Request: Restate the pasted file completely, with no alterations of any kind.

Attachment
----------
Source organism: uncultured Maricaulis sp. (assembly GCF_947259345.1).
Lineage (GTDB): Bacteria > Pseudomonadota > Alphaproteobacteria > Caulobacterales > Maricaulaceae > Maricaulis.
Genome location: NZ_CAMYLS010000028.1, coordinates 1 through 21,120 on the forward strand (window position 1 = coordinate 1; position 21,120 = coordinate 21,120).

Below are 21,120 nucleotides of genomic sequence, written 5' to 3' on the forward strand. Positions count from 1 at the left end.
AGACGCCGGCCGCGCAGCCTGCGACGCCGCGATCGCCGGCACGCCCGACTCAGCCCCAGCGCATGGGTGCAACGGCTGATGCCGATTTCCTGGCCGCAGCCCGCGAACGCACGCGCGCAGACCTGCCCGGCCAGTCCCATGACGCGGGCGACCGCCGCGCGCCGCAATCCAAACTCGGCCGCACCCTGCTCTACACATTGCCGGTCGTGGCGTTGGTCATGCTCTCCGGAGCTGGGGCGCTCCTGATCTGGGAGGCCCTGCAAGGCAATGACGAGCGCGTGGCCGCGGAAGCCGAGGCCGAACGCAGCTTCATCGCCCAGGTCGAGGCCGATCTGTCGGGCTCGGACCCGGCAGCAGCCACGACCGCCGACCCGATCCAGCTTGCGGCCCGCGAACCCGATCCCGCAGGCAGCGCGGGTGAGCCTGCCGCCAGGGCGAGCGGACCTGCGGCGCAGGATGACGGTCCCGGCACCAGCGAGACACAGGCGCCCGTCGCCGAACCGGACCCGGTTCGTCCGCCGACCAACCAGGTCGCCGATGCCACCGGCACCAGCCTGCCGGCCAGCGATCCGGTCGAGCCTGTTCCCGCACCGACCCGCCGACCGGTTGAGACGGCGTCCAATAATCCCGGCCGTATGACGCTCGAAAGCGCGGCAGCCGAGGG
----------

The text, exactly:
Source organism: uncultured Maricaulis sp. (assembly GCF_947259345.1).
Lineage (GTDB): Bacteria > Pseudomonadota > Alphaproteobacteria > Caulobacterales > Maricaulaceae > Maricaulis.
Genome location: NZ_CAMYLS010000028.1, coordinates 1 through 21,120 on the forward strand (window position 1 = coordinate 1; position 21,120 = coordinate 21,120).

Below are 21,120 nucleotides of genomic sequence, written 5' to 3' on the forward strand. Positions count from 1 at the left end.
AGACGCCGGCCGCGCAGCCTGCGACGCCGCGATCGCCGGCACGCCCGACTCAGCCCCAGCGCATGGGTGCAACGGCTGATGCCGATTTCCTGGCCGCAGCCCGCGAACGCACGCGCGCAGACCTGCCCGGCCAGTCCCATGACGCGGGCGACCGCCGCGCGCCGCAATCCAAACTCGGCCGCACCCTGCTCTACACATTGCCGGTCGTGGCGTTGGTCATGCTCTCCGGAGCTGGGGCGCTCCTGATCTGGGAGGCCCTGCAAGGCAATGACGAGCGCGTGGCCGCGGAAGCCGAGGCCGAACGCAGCTTCATCGCCCAGGTCGAGGCCGATCTGTCGGGCTCGGACCCGGCAGCAGCCACGACCGCCGACCCGATCCAGCTTGCGGCCCGCGAACCCGATCCCGCAGGCAGCGCGGGTGAGCCTGCCGCCAGGGCGAGCGGACCTGCGGCGCAGGATGACGGTCCCGGCACCAGCGAGACACAGGCGCCCGTCGCCGAACCGGACCCGGTTCGTCCGCCGACCAACCAGGTCGCCGATGCCACCGGCACCAGCCTGCCGGCCAGCGATCCGGTCGAGCCTGTTCCCGCACCGACCCGCCGACCGGTTGAGACGGCGTCCAATAATCCCGGCCGTATGACGCTCGAAAGCGCGGCAGCCGAGGG